An Interview with Maurizio Galante
You are one of the Grand Couturiers who will be taking part in Haute Couture Week in Singapore at the end of November. What will you present?
I’m working on 15 new looks especially for this presentation. But in total there will be 36 looks, which will include the last couture collection I showed in Paris in January, as well as a selection of iconic pieces.
Your last collection was quite colorful and seems to have been inspired by flowers?
The idea was really to create an imaginary herbarium, like a book you would open and you discover new plants. I love nature and plants. I have a collection at home of succulent plants, a specific type of plant that grows in extreme conditions, like in the desert.
Will this new capsule collection be on the same theme?
Not really. I don’t actually have themes; it’s more about ambiance and the continuation of a language, and emotions.
So what inspired you this time?
I’ve worked mainly close to the body. You will see dresses that are “simple” yet complex. That’s what I like. The shapes are very wearable and simple, but they are very complex to realize.
Fabrics and colors?
Lace, silk. I’d say lots of neutrals and blacks.
You were studying architecture but abandoned it in favor of fashion, why?
At the time, I really didn’t have the patience. When you are an architect you have to wait a long time, between the time you create something and the time it’s realized.
Are you more patient now?
I’ve changed with time. What I’ve come to understand is that you can start several projects at the same time, some get realized more quickly than others.
How does your knowledge of architecture influence your creations?
It’s really the foundation of everything. What you see really is a lot of texture and the construction of a garment is the result of an architectural work. The first time I dressed Zaha Hadid, she told me she loved the construction of my dress. I was really touched.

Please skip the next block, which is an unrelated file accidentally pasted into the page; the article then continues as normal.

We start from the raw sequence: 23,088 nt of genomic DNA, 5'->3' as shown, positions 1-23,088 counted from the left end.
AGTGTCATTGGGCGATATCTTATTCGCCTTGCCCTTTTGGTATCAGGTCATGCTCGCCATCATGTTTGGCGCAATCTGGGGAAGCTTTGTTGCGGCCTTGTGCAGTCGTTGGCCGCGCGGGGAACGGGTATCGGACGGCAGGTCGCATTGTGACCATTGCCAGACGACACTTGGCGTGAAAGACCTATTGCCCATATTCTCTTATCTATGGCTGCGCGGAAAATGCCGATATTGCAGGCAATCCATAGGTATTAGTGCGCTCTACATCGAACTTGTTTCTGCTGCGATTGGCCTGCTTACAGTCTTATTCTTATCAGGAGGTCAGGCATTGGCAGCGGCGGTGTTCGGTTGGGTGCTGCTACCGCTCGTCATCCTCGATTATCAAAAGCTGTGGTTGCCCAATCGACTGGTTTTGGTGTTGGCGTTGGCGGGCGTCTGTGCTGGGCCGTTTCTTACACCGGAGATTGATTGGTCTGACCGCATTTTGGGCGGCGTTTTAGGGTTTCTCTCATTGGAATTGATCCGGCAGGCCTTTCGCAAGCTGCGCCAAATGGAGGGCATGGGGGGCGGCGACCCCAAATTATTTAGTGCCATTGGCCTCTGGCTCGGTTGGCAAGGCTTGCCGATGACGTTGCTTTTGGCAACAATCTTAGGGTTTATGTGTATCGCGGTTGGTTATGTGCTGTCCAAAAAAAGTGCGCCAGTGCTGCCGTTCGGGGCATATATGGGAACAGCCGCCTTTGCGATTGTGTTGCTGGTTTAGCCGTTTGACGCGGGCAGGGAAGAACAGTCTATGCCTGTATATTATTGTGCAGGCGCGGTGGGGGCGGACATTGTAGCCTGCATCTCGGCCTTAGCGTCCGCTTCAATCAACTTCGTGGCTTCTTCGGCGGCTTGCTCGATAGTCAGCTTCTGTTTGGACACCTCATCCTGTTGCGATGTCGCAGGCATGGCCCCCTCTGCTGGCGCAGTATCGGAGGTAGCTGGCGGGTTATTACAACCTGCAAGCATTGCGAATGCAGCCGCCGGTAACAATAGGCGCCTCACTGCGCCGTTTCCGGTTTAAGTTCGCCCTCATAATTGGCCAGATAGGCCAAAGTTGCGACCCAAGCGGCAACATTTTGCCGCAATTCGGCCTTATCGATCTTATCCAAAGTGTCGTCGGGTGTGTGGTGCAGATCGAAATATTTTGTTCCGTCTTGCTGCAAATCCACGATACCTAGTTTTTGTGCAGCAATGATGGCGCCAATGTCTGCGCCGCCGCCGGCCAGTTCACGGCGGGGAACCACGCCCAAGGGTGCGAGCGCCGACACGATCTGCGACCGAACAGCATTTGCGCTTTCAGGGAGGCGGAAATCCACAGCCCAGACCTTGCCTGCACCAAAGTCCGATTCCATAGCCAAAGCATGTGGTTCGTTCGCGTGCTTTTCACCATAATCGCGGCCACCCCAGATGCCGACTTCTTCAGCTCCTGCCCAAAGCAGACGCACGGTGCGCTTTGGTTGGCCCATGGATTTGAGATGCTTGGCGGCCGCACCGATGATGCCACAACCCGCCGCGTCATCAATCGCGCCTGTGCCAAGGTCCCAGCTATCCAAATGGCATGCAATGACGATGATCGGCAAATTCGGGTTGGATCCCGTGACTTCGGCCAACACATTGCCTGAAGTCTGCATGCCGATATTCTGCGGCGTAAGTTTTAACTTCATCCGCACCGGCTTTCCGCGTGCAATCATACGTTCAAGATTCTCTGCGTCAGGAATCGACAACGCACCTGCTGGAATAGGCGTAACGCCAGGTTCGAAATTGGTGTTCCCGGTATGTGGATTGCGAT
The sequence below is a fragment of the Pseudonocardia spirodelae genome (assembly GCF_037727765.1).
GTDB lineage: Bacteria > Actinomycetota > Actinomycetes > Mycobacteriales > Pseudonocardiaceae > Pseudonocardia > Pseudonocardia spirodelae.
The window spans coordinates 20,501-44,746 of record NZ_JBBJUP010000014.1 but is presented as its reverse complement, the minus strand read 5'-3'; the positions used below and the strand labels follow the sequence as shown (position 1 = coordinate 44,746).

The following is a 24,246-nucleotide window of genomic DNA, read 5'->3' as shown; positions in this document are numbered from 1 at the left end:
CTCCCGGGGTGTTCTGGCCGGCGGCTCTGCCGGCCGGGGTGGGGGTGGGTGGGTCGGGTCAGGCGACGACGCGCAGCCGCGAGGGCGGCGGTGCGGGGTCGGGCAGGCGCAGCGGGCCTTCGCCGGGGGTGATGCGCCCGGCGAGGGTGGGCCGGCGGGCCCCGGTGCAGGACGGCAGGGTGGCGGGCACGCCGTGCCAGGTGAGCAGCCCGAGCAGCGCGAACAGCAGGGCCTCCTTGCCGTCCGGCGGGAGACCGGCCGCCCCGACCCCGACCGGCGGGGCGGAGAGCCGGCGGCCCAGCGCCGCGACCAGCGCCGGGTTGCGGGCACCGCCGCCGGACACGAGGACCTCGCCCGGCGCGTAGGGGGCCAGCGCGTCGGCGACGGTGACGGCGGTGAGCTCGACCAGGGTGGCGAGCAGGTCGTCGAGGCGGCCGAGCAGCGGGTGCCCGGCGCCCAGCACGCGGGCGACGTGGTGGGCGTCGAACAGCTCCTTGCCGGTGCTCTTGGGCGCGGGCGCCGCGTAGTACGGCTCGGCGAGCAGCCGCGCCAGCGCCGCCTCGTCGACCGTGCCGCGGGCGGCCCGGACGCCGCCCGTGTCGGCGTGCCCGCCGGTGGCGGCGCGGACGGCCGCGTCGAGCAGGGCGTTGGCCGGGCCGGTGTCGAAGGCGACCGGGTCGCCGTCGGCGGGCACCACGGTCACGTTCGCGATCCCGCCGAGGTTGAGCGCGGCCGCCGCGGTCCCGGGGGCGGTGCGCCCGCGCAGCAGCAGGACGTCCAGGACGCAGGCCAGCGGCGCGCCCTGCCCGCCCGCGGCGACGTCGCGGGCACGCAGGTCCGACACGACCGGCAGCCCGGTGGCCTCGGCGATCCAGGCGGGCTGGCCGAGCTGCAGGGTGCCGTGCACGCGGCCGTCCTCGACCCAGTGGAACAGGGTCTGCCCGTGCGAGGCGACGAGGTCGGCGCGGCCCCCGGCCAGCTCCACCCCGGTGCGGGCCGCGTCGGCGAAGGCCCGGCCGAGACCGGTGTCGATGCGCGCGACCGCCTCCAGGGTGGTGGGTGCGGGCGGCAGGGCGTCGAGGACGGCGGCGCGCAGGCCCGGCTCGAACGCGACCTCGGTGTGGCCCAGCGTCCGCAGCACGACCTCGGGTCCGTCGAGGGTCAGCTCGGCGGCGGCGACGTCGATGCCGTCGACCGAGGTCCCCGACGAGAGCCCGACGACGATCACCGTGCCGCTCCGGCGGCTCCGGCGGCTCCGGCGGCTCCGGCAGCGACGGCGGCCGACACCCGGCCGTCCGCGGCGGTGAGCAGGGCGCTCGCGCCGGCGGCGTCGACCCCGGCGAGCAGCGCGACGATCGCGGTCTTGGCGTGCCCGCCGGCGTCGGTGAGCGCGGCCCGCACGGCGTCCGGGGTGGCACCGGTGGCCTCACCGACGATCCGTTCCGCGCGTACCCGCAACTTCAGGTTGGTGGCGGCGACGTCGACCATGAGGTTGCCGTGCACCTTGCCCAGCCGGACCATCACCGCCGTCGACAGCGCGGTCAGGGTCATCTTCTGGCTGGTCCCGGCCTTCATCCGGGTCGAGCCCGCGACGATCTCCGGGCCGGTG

Do you have a preference between couture creations and your furniture designs?
No. The subject of my work is always the object. When I imagine a garment, I imagine it as an object to wear and it comes to life with the movement of the wearer. I went into fashion because I’ve always been fascinated by its power. Fashion can tell you a lot about a person and help you understand them better.
An object that moves; it’s almost a contradiction?
I call this supple architecture.
What else are you working on now? The couture collection I will present in January during Couture Week and the new gallery that we’ve just opened in Paris, Galerie Galante Lancman. This is where we present fashion and design, and where we showcase everything. In January we will also unveil a new project called “Couture by Size.” We selected a few iconic pieces I’ve done and we are reproducing them in three sizes: X, M, L.
It is ready to wear, semi-couture?
Neither. They are still couture pieces, it’s all handmade, but without the expensive and time consuming fittings.
Who is the woman you design for?
Someone who knows herself well and likes to create her own image. I don’t impose anything, they can mix and match. What I offer them are beautiful wearable objects, not a total look.
Favorite fashion designer?
But if you could meet a late couturier?
Elsa Schiaparelli. For her time she was crazy. She worked on emotion.
Favorite fabric to work with?
Do you collect anything?
I love to buy things and put them in boxes. And then later open them. They encapsulate memories that come back to life. I do have a collection of Japanese carved ivory models of crabs and lobsters. These were made for export in the 19th century and have articulated parts. I also have a collection of Japanese monsters from the Ultraman TV series. Only the monsters.
How do you define luxury?
As published first on BLOUINARTINFO.COM